Blackpaint 577 – Saatchi Painters, Russian Painters, Russell and the Little People


Painters’ Painters, Saatchi Gallery

The only common denominator for these painters is the fact that they ARE painters – supposedly a rarity in this age of video and multi-media installation.  Actually, on reflection, there is another thing they have in common; the deadness of the painted surface.  None of them seem to glow; there is a liverish colour that many share in their backgrounds – as far as I can make out, it seems to be a mix of crimson, grey and maybe insipid cream, and/or mauve.  Where they are bright (as in Bjarne Melgaard, below), they are livid; still no glow.  The photographs actually glamourise the paintings a bit.

One other common factor – they’re all men.  But, to be fair, there are three women artists exhibiting individually in the upper galleries, and the last main exhibition was all women…

 

ryan-mosleysaatch

Ryan Mosley

 

ryan-mosleysaatch2

Ryan Mosley

 

saatchi-4

Bjarne Melgaard

 

saatchi-5

Don’t know who did this one, but I love that right buttock…

The reason I made the adverse comments about colour is that I’ve twice visited the stupendous Rauschenberg exhibition at Tate Modern this week and the colours are rich and glowing.  The most staggering work – and there are many – is the Combine “Ace” (below), no photo of which comes anywhere near doing it justice.  Review next blog.

ace

Robert Rauschenberg, Ace.  This pic doesn’t do it justice, it has to be seen in the flesh, so to speak.

 

Also at Saatchi…  Not part of “Painters Painting”, there are separate exhibitions in the upper galleries by Phoebe Unwin and Mequitta Ahuja.

Phoebe Unwin

unwinsaatch

I love this imprisoning criss-cross patterning.  Other works here by Unwin suggestive of Gerhard Richter’s faded photo style.

 

Mequitta Ahuja

woman

I still think there is a hint of Ofili in these great action portraits (surely selfies) of a woman with a cast in one eye.

 

Bloomberg New Contemporaries, ICA

Several arresting works, including these two:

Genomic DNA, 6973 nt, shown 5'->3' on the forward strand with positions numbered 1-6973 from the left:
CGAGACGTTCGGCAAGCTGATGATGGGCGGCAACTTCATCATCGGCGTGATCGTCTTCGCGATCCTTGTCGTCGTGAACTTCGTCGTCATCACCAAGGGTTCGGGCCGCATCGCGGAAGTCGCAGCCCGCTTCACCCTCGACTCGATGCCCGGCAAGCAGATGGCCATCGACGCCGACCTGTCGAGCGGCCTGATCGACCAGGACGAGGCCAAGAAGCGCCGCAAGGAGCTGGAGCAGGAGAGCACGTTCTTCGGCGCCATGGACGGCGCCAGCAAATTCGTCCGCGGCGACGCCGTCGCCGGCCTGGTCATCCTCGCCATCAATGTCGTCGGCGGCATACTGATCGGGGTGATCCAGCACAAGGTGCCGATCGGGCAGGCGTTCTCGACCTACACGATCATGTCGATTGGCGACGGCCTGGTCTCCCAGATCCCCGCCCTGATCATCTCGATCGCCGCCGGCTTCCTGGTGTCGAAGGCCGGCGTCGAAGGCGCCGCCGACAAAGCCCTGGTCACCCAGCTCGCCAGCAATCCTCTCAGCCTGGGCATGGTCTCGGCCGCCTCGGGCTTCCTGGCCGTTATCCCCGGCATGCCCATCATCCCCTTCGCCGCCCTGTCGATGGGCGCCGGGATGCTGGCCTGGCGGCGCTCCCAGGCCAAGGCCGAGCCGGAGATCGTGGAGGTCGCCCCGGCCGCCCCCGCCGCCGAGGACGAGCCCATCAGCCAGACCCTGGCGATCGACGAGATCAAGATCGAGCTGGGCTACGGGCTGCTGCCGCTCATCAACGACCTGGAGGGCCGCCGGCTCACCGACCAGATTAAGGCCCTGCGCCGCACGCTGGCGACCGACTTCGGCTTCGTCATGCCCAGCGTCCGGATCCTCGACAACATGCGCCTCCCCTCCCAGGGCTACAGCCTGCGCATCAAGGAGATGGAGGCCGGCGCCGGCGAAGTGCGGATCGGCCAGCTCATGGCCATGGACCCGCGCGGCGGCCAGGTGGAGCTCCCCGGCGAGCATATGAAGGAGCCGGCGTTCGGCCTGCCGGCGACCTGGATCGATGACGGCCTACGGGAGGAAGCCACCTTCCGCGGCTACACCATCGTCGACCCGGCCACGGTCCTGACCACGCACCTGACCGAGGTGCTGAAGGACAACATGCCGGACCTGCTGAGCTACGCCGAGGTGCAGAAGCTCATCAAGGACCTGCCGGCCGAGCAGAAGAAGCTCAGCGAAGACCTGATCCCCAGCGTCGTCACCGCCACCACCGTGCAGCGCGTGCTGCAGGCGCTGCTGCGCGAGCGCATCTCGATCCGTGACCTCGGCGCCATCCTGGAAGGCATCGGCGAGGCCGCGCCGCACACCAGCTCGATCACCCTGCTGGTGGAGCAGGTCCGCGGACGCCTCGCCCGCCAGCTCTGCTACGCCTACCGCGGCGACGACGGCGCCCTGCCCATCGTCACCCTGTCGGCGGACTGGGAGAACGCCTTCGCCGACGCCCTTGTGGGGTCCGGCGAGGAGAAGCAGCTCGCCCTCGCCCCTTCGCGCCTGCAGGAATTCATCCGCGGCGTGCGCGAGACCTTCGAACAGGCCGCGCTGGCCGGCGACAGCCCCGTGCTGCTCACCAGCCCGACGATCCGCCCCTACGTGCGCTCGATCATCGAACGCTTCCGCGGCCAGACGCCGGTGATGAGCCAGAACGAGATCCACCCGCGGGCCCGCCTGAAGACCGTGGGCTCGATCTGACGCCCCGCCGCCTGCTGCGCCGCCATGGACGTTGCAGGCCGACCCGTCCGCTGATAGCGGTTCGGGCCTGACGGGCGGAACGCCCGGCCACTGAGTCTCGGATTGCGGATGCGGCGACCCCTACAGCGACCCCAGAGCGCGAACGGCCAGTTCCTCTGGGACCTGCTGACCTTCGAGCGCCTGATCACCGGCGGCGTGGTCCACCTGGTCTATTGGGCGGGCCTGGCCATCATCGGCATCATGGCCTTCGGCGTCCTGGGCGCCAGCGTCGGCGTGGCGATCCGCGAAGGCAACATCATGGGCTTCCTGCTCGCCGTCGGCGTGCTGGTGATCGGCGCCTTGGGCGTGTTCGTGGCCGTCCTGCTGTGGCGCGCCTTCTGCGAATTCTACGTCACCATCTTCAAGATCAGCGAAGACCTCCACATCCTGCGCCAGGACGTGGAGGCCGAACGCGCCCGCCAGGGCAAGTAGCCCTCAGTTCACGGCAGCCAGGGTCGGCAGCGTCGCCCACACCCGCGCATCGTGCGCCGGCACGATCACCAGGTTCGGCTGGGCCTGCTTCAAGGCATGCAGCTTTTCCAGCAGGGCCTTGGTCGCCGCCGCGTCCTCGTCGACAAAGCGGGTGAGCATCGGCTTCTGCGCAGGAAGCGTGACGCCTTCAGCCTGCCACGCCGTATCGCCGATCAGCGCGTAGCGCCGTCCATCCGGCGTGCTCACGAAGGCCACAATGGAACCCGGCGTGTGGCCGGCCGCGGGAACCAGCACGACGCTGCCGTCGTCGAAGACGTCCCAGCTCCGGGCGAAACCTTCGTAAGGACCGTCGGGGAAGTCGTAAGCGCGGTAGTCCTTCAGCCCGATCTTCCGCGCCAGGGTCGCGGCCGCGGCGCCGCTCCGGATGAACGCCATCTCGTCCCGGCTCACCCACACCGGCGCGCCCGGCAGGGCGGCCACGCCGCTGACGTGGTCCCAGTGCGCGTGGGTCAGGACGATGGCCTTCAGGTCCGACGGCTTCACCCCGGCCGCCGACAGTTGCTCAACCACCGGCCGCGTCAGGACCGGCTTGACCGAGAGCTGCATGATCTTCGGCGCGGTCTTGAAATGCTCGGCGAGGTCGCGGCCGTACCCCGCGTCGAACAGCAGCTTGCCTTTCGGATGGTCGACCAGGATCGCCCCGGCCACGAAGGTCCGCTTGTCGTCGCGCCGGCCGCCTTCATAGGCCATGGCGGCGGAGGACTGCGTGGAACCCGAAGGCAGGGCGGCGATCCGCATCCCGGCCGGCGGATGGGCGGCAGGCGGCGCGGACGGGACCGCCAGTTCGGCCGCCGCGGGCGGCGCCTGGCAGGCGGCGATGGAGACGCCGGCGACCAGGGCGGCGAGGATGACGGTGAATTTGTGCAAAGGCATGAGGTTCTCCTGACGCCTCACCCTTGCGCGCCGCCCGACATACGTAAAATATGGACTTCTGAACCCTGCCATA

Janina Lange, Shooting Clouds (video)

bloomberg-2

Jamie Fitzpatrick, The King (wax sculpture)

bloomberg-3

Revolution – New Art for a New World (Margy Kinmonth, 2016) – ICA

Fascinating documentary made by Kinmonth based on research in the Russian archives and interviews with curators and descendants of the artists discussed. The usual suspects are there; Malevich, Kandinsky, Chagall, Rodchenko – but also lesser known artists, namely:

Filonov, Lentulov, Klutsis, Konchalovsky, Popova, Stepanova and Petrov-Vodkin.

klutsis

Klutsis

 

petrov-vodkin

Petrov-Vodkin

The history is sort of GCSE level, but I guess Kinmonth wanted to get onto the art as soon as possible, so fair enough.  It’s sobering to remember the fate of some of these artists, in particular Klutsis and Meyerhold, the theatre director, both of whom were shot, after vicious beatings and torture in the case of Meyerhold.  Why? To wring out vital information about directing and screenprinting?

 

Dante’s Inferno, Ken Russell (1967)

oliver-and-gala

Oliver Reed and co-smoulderer Gala Mitchell as (respectively) Dante Gabriel Rossetti and Jane Morris, in this fabulous Ken Russell film for the BBC, made in 1967.  According to Russell’s film editor, Michael Bradsell, Reed had three “settings” – Smoulder 1, 2 and 3.  Russell would simply call out the number he wanted and Reed would deliver the appropriate intensity of smouldering look.

 

Little People

A couple of my life paintings to finish, from my series “Little People” (actually, it’s the canvases that are little, not the people – but anyway…)

little-people-faun

Faun’s Afternoon

little-people-man-sitting-uncomfortably

Man Sitting Uncomfortably

Blackpaint

4/12/16

Advertisements

Tags: , , , , , , , , , , ,

Leave a Reply

Fill in your details below or click an icon to log in:

WordPress.com Logo

You are commenting using your WordPress.com account. Log Out /  Change )

Google photo

You are commenting using your Google account. Log Out /  Change )

Twitter picture

You are commenting using your Twitter account. Log Out /  Change )

Facebook photo

You are commenting using your Facebook account. Log Out /  Change )

Connecting to %s


%d bloggers like this: